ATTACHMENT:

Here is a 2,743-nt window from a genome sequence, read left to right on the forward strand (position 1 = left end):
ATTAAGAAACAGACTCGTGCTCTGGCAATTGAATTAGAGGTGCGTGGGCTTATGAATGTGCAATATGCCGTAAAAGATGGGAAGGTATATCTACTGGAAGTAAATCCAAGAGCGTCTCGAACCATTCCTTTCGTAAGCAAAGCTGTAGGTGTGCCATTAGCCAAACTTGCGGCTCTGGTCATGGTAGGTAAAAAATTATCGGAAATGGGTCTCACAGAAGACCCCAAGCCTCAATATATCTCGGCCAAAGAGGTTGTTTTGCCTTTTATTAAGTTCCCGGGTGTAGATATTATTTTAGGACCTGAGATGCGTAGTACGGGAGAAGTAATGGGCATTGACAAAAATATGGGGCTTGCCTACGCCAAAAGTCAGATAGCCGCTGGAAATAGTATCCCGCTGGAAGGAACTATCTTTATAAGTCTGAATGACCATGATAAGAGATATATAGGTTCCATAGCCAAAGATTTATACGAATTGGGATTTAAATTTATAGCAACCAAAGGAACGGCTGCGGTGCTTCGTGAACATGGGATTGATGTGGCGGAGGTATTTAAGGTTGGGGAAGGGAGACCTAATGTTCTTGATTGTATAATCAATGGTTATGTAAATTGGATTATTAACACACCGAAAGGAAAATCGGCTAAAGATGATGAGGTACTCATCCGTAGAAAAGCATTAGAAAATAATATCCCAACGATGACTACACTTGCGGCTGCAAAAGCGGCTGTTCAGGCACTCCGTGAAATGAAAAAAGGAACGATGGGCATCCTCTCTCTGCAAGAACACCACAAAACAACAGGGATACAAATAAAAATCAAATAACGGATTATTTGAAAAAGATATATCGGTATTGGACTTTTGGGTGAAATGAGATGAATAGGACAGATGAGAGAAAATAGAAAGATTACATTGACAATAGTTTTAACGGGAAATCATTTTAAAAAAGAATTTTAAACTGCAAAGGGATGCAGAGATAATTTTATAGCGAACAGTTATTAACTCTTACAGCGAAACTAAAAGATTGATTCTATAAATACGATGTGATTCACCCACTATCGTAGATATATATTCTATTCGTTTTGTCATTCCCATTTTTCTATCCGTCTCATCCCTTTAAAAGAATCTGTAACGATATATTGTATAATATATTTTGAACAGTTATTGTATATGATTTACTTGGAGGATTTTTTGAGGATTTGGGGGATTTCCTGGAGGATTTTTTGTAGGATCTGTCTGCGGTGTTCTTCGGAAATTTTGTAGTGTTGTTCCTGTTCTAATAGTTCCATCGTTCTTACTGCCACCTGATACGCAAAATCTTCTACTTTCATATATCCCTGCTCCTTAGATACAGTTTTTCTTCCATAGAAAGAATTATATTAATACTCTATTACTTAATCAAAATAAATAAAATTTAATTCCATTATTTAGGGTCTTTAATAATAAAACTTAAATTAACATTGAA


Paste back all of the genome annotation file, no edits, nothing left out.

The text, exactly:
Here is a 2,743-nt window from a genome sequence, read left to right on the forward strand (position 1 = left end):
ATTAAGAAACAGACTCGTGCTCTGGCAATTGAATTAGAGGTGCGTGGGCTTATGAATGTGCAATATGCCGTAAAAGATGGGAAGGTATATCTACTGGAAGTAAATCCAAGAGCGTCTCGAACCATTCCTTTCGTAAGCAAAGCTGTAGGTGTGCCATTAGCCAAACTTGCGGCTCTGGTCATGGTAGGTAAAAAATTATCGGAAATGGGTCTCACAGAAGACCCCAAGCCTCAATATATCTCGGCCAAAGAGGTTGTTTTGCCTTTTATTAAGTTCCCGGGTGTAGATATTATTTTAGGACCTGAGATGCGTAGTACGGGAGAAGTAATGGGCATTGACAAAAATATGGGGCTTGCCTACGCCAAAAGTCAGATAGCCGCTGGAAATAGTATCCCGCTGGAAGGAACTATCTTTATAAGTCTGAATGACCATGATAAGAGATATATAGGTTCCATAGCCAAAGATTTATACGAATTGGGATTTAAATTTATAGCAACCAAAGGAACGGCTGCGGTGCTTCGTGAACATGGGATTGATGTGGCGGAGGTATTTAAGGTTGGGGAAGGGAGACCTAATGTTCTTGATTGTATAATCAATGGTTATGTAAATTGGATTATTAACACACCGAAAGGAAAATCGGCTAAAGATGATGAGGTACTCATCCGTAGAAAAGCATTAGAAAATAATATCCCAACGATGACTACACTTGCGGCTGCAAAAGCGGCTGTTCAGGCACTCCGTGAAATGAAAAAAGGAACGATGGGCATCCTCTCTCTGCAAGAACACCACAAAACAACAGGGATACAAATAAAAATCAAATAACGGATTATTTGAAAAAGATATATCGGTATTGGACTTTTGGGTGAAATGAGATGAATAGGACAGATGAGAGAAAATAGAAAGATTACATTGACAATAGTTTTAACGGGAAATCATTTTAAAAAAGAATTTTAAACTGCAAAGGGATGCAGAGATAATTTTATAGCGAACAGTTATTAACTCTTACAGCGAAACTAAAAGATTGATTCTATAAATACGATGTGATTCACCCACTATCGTAGATATATATTCTATTCGTTTTGTCATTCCCATTTTTCTATCCGTCTCATCCCTTTAAAAGAATCTGTAACGATATATTGTATAATATATTTTGAACAGTTATTGTATATGATTTACTTGGAGGATTTTTTGAGGATTTGGGGGATTTCCTGGAGGATTTTTTGTAGGATCTGTCTGCGGTGTTCTTCGGAAATTTTGTAGTGTTGTTCCTGTTCTAATAGTTCCATCGTTCTTACTGCCACCTGATACGCAAAATCTTCTACTTTCATATATCCCTGCTCCTTAGATACAGTTTTTCTTCCATAGAAAGAATTATATTAATACTCTATTACTTAATCAAAATAAATAAAATTTAATTCCATTATTTAGGGTCTTTAATAATAAAACTTAAATTAACATTGAA